The increasingly digital world in which we all live is a giant portal of buying information and data; a tsunami of content at the fingertips of any purchaser with an Internet connection, which lets face it – is everyone, all the time on any device.
With market research reporting over 85% of B2B purchasers start their buying journey online and on average 60% of the purchasing process being completed before speaking with sales, it’s critical the senior executive team adapts its lead generation process to match the buyer’s new purchasing process. Many firms don’t have an end-to-end process. It should look something like this:
- Get found by buyers who aren’t even aware you exist
- Initial engagement phase with those buyers
- Convert to contact
- Nurture contacts to become leads,
- Sales engage with qualified leads
- Convert qualified leads to revenue
- Ongoing client engagement and up selling.
The absence of an effective lead generation process is concerning, potentially even alarming for business leaders.
- The productivity of your sales team will decrease. More time will be spent chasing unqualified leads that are not yet ready to purchase. Your cost of sales will rise.
- You run the risk of increased ‘funnel leakage’. If you fail to provide a clear path that your prospect can follow you will leak leads in the critical middle of the funnel, when a buyer moves from “I need a solution to my problem” to “I have a list of potential suppliers.” Your funnel of leads will flow slowly or even dry up resulting in lower revenue growth.
With fewer leads making it through the funnel and the quality of those that do falling, your sales team has to work a lot harder for less reward. The impact on revenue AND cost of sales can be dramatic, with an obvious knock on effect on profit.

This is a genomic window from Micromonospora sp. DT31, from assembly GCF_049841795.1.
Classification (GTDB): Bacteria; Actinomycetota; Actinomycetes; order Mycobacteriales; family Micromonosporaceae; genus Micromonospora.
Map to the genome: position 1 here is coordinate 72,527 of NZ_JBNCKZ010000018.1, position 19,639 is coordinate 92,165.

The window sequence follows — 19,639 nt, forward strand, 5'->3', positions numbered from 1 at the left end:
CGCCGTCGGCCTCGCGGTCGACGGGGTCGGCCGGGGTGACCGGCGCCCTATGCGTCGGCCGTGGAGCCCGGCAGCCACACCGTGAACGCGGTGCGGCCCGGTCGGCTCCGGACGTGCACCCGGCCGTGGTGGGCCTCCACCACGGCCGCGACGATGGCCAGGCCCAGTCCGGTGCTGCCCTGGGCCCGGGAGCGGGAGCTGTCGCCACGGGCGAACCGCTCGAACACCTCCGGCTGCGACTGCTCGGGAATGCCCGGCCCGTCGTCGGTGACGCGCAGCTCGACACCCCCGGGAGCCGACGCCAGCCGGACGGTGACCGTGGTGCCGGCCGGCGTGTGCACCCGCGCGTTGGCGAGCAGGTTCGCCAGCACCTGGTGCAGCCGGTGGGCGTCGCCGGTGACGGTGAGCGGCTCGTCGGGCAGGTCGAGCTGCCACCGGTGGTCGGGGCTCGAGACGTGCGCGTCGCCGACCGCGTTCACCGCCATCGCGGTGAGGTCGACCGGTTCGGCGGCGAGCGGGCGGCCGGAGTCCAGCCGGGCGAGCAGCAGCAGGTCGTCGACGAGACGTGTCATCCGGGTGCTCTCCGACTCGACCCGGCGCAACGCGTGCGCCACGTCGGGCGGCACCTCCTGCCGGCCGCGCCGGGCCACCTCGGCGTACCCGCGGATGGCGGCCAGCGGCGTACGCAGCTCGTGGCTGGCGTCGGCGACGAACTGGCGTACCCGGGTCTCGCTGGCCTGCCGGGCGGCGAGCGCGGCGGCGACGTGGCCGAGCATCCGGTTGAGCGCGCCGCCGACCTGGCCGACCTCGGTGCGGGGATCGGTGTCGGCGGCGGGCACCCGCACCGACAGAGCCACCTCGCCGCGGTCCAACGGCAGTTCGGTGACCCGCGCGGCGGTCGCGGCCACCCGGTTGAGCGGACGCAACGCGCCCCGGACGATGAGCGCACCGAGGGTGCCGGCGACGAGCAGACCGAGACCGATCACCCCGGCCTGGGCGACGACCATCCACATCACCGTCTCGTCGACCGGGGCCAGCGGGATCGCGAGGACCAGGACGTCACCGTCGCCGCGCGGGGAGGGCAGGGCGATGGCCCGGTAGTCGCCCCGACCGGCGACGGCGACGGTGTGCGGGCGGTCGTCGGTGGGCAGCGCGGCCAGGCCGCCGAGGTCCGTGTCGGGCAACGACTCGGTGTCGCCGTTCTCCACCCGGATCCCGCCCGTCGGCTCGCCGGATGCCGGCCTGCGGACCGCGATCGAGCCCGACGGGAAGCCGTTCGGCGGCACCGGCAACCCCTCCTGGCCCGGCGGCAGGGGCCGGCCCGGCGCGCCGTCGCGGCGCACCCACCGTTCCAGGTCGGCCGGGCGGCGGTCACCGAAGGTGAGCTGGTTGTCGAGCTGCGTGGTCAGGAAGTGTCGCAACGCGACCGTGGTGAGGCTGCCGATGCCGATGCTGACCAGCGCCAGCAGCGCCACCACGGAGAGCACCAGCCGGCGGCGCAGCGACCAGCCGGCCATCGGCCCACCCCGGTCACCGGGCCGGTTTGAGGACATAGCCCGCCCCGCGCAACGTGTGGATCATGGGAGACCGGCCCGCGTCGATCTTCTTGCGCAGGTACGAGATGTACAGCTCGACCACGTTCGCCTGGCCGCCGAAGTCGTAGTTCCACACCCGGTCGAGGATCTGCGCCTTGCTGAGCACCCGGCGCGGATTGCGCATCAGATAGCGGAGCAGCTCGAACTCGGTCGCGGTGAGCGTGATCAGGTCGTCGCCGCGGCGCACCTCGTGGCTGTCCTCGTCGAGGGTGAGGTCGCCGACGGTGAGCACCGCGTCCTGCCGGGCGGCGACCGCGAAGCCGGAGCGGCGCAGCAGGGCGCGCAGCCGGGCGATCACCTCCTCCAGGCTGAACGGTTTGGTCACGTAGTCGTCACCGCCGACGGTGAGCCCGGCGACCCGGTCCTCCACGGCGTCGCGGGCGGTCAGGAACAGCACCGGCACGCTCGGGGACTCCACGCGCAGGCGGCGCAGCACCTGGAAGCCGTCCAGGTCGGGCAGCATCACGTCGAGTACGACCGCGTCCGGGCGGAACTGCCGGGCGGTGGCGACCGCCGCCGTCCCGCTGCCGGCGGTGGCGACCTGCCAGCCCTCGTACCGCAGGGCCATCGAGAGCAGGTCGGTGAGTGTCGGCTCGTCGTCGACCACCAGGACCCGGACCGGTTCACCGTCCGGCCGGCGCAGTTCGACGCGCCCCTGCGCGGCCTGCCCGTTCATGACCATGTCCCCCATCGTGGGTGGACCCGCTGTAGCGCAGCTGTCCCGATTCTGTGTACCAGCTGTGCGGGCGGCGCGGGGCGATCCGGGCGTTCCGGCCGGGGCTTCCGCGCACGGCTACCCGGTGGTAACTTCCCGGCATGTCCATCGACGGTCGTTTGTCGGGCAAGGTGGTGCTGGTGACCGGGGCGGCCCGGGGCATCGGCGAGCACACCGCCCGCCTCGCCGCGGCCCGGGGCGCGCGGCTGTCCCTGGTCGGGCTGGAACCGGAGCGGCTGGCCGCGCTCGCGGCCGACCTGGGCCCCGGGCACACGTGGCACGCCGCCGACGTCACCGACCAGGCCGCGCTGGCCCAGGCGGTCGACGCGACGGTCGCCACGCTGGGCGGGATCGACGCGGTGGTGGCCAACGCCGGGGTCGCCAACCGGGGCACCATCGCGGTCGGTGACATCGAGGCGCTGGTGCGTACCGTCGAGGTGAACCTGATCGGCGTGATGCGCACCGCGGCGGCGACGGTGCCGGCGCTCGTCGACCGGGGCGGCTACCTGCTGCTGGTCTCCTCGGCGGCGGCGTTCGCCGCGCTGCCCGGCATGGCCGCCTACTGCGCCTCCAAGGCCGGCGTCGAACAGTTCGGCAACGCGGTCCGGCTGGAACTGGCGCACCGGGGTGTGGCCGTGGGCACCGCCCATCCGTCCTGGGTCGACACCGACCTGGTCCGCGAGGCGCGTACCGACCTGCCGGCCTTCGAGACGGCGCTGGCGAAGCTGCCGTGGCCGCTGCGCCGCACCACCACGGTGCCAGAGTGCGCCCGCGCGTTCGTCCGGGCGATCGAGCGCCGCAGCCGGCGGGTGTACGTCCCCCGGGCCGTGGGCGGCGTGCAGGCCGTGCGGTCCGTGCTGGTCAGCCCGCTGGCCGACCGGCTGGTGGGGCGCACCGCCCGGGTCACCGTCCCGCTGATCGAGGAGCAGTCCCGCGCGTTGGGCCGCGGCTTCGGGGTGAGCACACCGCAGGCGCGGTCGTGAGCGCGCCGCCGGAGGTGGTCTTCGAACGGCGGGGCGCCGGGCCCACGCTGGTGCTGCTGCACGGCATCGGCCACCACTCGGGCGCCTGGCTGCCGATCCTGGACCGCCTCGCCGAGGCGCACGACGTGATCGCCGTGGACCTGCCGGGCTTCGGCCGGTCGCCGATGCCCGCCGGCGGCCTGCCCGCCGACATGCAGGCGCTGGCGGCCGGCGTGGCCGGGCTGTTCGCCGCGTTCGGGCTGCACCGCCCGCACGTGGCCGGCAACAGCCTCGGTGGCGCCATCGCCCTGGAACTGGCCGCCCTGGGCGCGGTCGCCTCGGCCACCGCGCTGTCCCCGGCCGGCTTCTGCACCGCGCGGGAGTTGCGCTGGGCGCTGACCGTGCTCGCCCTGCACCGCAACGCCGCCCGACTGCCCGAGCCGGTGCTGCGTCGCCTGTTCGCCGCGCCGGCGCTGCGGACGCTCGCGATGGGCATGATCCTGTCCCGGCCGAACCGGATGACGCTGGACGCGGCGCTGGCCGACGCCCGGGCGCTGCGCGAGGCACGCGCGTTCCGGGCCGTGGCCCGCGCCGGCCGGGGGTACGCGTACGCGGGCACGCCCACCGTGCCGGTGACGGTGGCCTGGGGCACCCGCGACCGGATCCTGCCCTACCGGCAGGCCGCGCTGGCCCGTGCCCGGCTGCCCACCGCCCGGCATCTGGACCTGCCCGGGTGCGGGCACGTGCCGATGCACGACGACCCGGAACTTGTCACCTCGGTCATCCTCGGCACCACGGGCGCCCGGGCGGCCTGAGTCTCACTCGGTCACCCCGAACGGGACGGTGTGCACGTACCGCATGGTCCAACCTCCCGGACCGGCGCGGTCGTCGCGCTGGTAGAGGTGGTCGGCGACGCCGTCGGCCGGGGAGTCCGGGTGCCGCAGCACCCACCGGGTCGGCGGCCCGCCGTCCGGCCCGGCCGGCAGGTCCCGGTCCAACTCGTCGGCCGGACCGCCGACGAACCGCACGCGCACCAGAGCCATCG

Here are 3 tips to ensure you implement an effective lead generation process.
Create a clear path for your prospect
A fundamental part of any successful lead generation strategy is planning. When we work with our clients we build a clear lead generation framework that describes clearly how we convert:
- Strangers to visitors
- Visitors to contacts
- Contacts to leads
- Leads to customers
- Customers to promoters and advocates of your business
It’s key to realise that this sequence is expressed in the language and buying process of the buyer, NOT your marketing and selling process. This will lead to to misalignment and disconnection between marketing and sales.
Clearly identified tactics must be identified at each stage of the journey. Pay special attention to the key points of linkage at each stage. Three core linkage points are underpinned by some fundamental tactics you MUST get right.
- Getting found by your targeted buyers who are strangers.
- Landing pages and forms. The point at which visitors convert into leads.
- Lead scoring and CRM integration. The point at which a lead becomes qualified and is passed to sales.
Provide targeted content.
Your content is the glue that binds the different stages (top, middle and bottom) of the buyer’s journey together. If you can provide content that:
- Initially educates, informs and helps your prospect deal with a significant business problem
- Helps them articulate what they need
- Steers them towards your solution
Then a positive trusted relationship has been formed. Clearly, any subsequent conversation that sales may have with that prospect is off to a flying start. In this environment not only do close rates rise but client retention also improves.
Align and measure your sales and marketing teams.
Building a common measurement framework is the starting point for successful sales and marketing alignment. The common denominator is the buyer’s journey itself and particularly aligning around the core problem you solve for your target buyer.
Build your revenue maths for the full funnel (i.e. both marketing and sales phases of the buyer’s journey), so you know how many visitors, leads, qualified leads, meetings, proposals and deals you need to hit your revenue plan. This is key as it defines the speed with which you need to run your funnel and therefore the amount of marketing and sales resources and tactics you need.
Specifically agree on what a sales ready or qualified lead looks like. Consider building a lead scoring framework that defines what characteristics (e.g. has this job role; has this problem; is in this industry sector) and behaviour (e.g. has visited our pricing page, has viewed a demo). Pass leads to sales that meet this pre-agreed lead score. Note that this requires continual adjustment between marketing and sales, especially in the early phases, to ensure that sales are feeding on good quality leads.
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